When Is Ragweed Season?
In between late summer and early fall, you’ll see weeds emerging from the soil, blooming and releasing their pollen into the open air.
While this can be an annoying sight for gardeners, it can also be worrisome for people with allergies.
Ragweed is not only one of the worst allergy culprits, but it’s becoming stronger, growing more and further through the U.S.
10-20% of Americans suffer from ragweed allergies in the late summer. And the symptoms make day to day life pretty awful. In fact, it can be a dangerous allergy as it causes asthma attacks for some sufferers.
When ragweed plants release their pollen into the air, the repercussions can make affect sufferers for 6-10 weeks or until the first frost kills the plant.
In this article, we’ll outline everything you need to know about ragweed season so that you can catch and battle your allergies before they conquer you.
What Is Ragweed?
First thing’s first:
Ragweed is a member of the daisy family that grows small yellow-green flowers which produce large amounts of pollen. In fact, these flowers produce a million grains per plant, every day.
Which is one of the reasons why this plant does such an excellent job at affecting so many allergy sufferers.
Where Is Ragweed Found?
You’ll find ragweed throughout rural areas in the U.S., usually in the Midwestern and Eastern states. More specifically, you’ll be able to find ragweed in gardens, fields, roadsides, vacant lots, river banks, and waste locations.
Perennial plants and turf grasses actually overgrow ragweed easily. However, when farming, chemical use or salt from the roads affect the soil, ragweed will grow.
Seeds in the soil may stay dormant for many years until the conditions are right to grow, and once they start, they will continue to.
Near ragweed, pollen counts are the highest immediately after dawn. The amount of pollen spikes in urban areas around 10am and 3pm, weather dependent.
However even if you don’t live close to any of these areas, ragweed can travel far. In fact, it’s been found to travel 400 miles out to sea and 2 miles up in the air. That means when pollen season is on, the sky’s the limit.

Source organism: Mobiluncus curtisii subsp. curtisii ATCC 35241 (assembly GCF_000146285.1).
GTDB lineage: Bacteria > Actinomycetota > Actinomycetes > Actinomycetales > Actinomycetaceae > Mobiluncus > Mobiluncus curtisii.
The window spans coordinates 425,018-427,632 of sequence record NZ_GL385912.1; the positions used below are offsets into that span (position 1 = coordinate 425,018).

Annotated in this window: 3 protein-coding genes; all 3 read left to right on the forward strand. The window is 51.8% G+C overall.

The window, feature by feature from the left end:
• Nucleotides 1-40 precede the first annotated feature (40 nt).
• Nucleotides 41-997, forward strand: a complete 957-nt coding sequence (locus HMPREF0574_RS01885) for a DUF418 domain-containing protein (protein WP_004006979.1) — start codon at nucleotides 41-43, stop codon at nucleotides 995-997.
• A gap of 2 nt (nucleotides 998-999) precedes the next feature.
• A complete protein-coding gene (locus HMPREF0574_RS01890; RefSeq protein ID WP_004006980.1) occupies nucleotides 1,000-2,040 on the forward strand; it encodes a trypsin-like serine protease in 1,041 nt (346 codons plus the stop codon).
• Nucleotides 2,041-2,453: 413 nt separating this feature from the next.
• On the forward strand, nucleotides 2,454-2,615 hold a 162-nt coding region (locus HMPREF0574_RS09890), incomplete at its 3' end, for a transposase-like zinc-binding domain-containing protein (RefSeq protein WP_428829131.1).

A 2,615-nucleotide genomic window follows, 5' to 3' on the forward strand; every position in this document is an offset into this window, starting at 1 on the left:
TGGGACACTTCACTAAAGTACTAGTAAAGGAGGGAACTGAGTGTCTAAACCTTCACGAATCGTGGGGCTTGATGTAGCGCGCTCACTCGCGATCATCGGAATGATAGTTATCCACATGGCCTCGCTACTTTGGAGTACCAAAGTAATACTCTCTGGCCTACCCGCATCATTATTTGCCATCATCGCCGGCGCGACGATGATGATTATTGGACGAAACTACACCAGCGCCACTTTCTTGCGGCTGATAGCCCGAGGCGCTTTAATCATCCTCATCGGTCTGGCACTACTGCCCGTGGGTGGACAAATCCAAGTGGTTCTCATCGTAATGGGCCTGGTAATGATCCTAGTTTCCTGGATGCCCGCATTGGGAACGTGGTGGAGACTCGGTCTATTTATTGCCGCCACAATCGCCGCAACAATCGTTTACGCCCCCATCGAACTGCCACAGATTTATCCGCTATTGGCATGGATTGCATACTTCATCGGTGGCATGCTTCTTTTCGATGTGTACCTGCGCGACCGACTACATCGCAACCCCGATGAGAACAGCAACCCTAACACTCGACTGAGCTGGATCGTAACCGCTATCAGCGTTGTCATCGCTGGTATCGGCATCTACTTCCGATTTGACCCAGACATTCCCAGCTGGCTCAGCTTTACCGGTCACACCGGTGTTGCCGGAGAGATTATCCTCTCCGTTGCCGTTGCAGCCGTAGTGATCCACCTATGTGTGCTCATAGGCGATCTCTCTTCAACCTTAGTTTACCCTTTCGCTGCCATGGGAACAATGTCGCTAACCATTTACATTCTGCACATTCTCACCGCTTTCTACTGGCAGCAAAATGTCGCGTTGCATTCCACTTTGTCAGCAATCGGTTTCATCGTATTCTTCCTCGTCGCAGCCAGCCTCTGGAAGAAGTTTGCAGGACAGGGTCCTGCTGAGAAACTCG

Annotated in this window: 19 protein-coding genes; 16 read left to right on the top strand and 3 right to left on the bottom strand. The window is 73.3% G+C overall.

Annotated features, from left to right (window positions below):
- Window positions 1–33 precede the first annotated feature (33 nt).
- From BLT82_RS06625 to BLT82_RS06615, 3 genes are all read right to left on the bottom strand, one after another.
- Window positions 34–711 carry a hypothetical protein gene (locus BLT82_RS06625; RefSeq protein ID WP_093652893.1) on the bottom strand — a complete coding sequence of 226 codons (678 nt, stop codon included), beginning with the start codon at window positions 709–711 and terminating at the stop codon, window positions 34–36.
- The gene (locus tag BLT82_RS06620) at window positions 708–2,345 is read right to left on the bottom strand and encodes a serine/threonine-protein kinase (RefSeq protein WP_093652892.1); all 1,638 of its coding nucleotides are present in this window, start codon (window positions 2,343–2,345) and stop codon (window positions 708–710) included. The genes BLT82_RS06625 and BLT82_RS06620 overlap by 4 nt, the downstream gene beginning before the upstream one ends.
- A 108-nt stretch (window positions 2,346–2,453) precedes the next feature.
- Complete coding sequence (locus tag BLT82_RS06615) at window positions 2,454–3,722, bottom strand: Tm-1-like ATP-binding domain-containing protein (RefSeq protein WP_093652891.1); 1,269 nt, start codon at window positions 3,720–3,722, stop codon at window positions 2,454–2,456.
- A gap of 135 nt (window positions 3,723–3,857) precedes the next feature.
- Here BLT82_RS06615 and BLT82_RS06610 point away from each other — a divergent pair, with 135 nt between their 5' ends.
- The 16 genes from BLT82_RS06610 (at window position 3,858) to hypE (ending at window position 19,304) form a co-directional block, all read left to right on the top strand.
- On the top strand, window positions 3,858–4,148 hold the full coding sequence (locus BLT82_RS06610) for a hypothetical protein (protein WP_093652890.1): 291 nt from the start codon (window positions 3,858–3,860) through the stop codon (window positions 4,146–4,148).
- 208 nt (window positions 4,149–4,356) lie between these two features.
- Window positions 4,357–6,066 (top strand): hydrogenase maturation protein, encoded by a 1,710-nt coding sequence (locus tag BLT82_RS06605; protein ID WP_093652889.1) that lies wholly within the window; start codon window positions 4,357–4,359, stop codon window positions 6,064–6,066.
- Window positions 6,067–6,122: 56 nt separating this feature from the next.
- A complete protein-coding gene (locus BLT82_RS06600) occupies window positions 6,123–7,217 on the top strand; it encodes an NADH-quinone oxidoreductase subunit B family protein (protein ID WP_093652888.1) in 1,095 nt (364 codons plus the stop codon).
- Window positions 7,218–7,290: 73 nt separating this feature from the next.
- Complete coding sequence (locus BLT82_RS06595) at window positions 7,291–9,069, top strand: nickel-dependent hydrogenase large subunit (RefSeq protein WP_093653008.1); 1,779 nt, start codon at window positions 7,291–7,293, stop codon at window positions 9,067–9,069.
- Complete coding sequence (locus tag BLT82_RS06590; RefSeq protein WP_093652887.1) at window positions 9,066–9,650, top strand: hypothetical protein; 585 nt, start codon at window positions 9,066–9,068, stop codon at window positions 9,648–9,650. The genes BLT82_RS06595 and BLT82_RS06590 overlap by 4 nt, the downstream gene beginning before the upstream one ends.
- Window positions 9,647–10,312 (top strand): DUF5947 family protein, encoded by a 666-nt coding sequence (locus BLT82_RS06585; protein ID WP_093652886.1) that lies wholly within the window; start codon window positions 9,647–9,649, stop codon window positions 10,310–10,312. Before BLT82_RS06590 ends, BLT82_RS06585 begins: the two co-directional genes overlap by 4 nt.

How does this happen?
When mid-August nights become longer, ragweed flowers grow and release their pollen into the air. Warm weather and breezes help release the pollen.
After that, the pollen travels through the air, off to another plant to fertilize the seed, allowing a new plant to grow the following year.
And thus begins a new year and new allergy season for thousands of allergy sufferers to loath over.
What Is A Ragweed Allergy?
So, as you probably know, your immune system’s job is to track and eliminate foreign substances such as bacteria and viruses.
This system usually protects us from diseases and illnesses. People with allergies have more sensitive immune systems that may react unfavorably once they come into contact with allergens.
If you are allergic to ragweed pollen, you may experience hay fever symptoms after inhaling it from the air.
Some hay fever symptoms include:
- Ear pain
- Nasal congestion
- Runny nose
- Stuffy nose
- Itchy eyes
- Puffy eyes
- Watery eyes
- Throat irritation or phlegm
There are seventeen different types of ragweed that grow in North America.
Ragweed belongs to a larger plant family that also spread pollen by wind. While ragweed creates the greatest amount of allergy issues, some of these plants from its family can also produce symptoms.
Members of the ragweed plant family are:
- Burweed marsh elder
- Rabbit brush
- Groundsel bush
While most of these family members spread their pollen by wind, some are spread by insects. These plants cause fewer allergic reactions due to their pollen distributing nature. However, sniffing these plants can create symptoms.
What Special Individuals Get Ragweed Allergies?
Since ragweed allergy is a type of pollen allergy, 75% of people who are allergic to pollen, are also allergic to ragweed.
If you have an allergy to a certain type of pollen, chances are you’ll develop allergies to other types of pollen (unfortunately).
If you suffer from a ragweed allergy, you may also experience symptoms when eating these foods: